The Mechanics Of A Video Taping Session: How To Look, Dress And Act On Camera

Ten tips to help you avoid the "elephants" and "mosquitos" of poor video taping and create a professional, effective video production.

On many occasions, I am asked for some tips and techniques on preparing for a video taping session. Here are 10 of the most common tips I provide to help prevent some of the more common mistakes made during a video taping session. Some are Elephants. Some are Mosquitoes.

1. Always remove your name badge when speaking. Regardless if you are videotaping or not, when you wear a name badge while you are speaking, it can be a distraction. This is an Elephant.

2. Treat the camera like an audience member. If you don't, and never make eye contact with it, the viewer will feel left out--like an audience member whom you never make eye contact with. This too is an Elephant.

3. No darting eyes at anytime while speaking, especially when videotaping. By "darting eyes" I mean quickly shifting from one focal point to another without making actual eye contact with the audience. To really connect with an audience, you must win them over one at a time. I like the technique Lee Glickstein teaches in his coaching programs. As soon as you take the platform, begin the process. Find your first connection, make eye contact for a couple seconds. Once you begin speaking, keep the process going. Make eye contact with the next audience member (3 seconds or so) then move on to the next connection. Within 10-15 minutes, you will have connected with various audience members and have them engaged with you and listening intently.

4. Perhaps you could try more silence during your presentation. This will allow your words to sink in a bit with the audience. For example, when you are introduced, do not talk at all while entering the stage. Rather, take the stage in silence, take in the energy the audience is offering until the applause ends, wait a second or two (great time to begin connecting via eye contact) then begin speaking. This too I learned from Lee Glickstein, and it works.

5. When wearing a lavaliere microphone, hide the microphone wire (not antenna wire) for a neater appearance. Men, hide it behind two or three buttons of your shirt. Ladies, feed the mic up through your garment then clip onto a part of your outfit that won't move or rustle. Clip the lav on 9-10" below your chin. Men, clip the mic to your tie then tuck the wire behind your buttons so the wire does not hang out. Do not hide the antenna; it will affect the performance of your microphone's reception. If the volume is too low, move the lav clip 1-2" closer to your mouth.

6. Use stories and examples the viewer of the video can relate to. These types of stories I call "attention getter" stories. They really help improve the value of the video or the video brochure. They help the viewer relate to you. It draws them nearer to you and your message.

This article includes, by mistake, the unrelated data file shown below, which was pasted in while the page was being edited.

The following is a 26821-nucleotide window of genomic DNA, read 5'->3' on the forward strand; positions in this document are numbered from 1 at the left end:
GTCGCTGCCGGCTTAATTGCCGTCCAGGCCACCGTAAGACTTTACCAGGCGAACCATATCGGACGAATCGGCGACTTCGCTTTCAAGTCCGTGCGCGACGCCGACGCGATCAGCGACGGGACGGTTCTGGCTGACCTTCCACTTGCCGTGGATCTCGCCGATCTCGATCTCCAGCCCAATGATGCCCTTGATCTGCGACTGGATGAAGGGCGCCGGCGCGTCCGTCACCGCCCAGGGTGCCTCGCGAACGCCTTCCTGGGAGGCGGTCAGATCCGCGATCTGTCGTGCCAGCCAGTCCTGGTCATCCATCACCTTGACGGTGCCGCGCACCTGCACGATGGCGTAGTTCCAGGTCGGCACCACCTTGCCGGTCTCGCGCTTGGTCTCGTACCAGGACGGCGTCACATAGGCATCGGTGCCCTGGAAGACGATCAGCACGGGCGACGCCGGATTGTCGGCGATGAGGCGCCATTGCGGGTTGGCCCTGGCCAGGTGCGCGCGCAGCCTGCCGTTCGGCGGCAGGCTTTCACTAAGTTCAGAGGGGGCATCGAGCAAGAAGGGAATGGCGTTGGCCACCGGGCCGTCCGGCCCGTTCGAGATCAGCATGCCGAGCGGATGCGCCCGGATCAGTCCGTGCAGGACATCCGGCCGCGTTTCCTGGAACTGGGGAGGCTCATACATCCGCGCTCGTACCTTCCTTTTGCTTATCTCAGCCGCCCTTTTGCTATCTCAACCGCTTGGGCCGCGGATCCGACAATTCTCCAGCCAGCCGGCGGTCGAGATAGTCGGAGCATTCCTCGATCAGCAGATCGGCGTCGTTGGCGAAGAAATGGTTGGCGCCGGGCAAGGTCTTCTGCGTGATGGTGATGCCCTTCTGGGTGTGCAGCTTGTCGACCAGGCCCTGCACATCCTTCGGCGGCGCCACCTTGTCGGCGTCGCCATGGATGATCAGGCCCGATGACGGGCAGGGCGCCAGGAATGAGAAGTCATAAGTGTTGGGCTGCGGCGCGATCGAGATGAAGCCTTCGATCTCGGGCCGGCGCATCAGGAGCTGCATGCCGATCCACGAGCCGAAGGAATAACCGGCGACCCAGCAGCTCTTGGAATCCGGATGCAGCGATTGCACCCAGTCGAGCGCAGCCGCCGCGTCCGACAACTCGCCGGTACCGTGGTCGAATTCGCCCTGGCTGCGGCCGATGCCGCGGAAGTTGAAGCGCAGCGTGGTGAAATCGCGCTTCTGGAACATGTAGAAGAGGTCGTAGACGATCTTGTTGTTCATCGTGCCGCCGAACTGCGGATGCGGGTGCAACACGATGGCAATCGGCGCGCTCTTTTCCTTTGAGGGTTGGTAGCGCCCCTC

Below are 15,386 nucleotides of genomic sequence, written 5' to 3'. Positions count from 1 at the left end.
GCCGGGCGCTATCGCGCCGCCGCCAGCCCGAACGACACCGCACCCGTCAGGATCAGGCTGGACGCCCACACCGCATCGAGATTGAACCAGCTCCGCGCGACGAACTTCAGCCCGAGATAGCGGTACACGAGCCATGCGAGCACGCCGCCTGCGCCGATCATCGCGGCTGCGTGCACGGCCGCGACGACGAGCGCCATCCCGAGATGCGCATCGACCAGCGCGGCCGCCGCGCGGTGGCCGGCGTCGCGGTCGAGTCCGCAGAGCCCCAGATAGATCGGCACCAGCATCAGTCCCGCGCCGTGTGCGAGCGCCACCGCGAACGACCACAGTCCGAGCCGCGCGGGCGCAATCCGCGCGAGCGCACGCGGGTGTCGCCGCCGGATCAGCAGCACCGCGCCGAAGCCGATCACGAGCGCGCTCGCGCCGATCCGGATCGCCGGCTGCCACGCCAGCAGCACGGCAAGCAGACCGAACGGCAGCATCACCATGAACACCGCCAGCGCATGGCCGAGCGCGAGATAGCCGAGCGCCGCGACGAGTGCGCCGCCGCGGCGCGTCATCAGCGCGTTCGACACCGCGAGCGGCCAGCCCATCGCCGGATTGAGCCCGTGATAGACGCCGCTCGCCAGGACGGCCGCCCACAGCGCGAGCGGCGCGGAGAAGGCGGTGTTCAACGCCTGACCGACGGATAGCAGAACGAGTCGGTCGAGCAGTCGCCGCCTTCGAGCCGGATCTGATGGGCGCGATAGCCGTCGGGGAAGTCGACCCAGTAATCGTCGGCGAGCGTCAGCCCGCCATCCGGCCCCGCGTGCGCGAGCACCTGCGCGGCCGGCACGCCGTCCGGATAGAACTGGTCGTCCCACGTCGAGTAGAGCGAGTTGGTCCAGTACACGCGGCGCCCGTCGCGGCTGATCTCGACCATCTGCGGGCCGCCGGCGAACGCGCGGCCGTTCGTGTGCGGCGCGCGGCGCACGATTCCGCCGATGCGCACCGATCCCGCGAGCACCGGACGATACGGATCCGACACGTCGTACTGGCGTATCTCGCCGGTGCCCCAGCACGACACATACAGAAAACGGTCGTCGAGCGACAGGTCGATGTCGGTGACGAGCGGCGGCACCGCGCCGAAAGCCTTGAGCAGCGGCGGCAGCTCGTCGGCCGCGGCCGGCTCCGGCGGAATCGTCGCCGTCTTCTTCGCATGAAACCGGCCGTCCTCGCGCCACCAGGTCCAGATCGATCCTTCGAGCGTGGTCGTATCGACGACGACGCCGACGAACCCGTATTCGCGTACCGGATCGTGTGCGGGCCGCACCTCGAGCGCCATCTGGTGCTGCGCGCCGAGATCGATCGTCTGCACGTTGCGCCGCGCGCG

7. Stay in tune with the audience. You are their teacher (for lack of a better word) and should stay in touch with their reality as well as yours. Are they squirming? Looking around or talking to each other? If you notice these activities, you have lost the audience. This does not look good on video and reduces your chances of being asked back. I have seen audience shots where three or four of the people in the shot look captivated but one or two ruin the shot because they tuned out.

8. Wear something that does not blend in or clash with the meeting room backdrop or background (walls etc.). Always wear your best outfit for videotaping but do not wear the same outfit twice for two taping sessions. If the meeting room has exit signs or doors in the background, for $50-$90, you can order some pipe and drape from the AV department and make the background look very neat and professional. Colors should range from black to royal blue to maroon. All look better than a wall or exit sign.

9. Fill empty seats up front, so as to help keep your energy up and not show empty seats in the "B" roll or audience camera. The introducer will do the housekeeping if you put this request in writing with your other requests (such as A/V, set-up requirements, announcements about taping, turn off cell phones, etc).

10. Last but not least, test the mic and cameras before the program begins. Listen to the sound in the room and watch and listen to a test recording. This will help avoid 99% of problems that can occur while videotaping.

These tips will help you avoid some of the more common mistakes I see when reviewing speakers' footage. More tips and techniques can be seen by logging onto http://www.primeauproductions.com. I wish you all the best in your video taping adventure.

Ed Primeau is the founder of Primeau Productions, Inc., a full-service multimedia production company that works with professional speakers. He is a past president of the Professional Speakers Association of Michigan and received the 1998/99 President's Award for Distinguished Service from the National Speakers Association.


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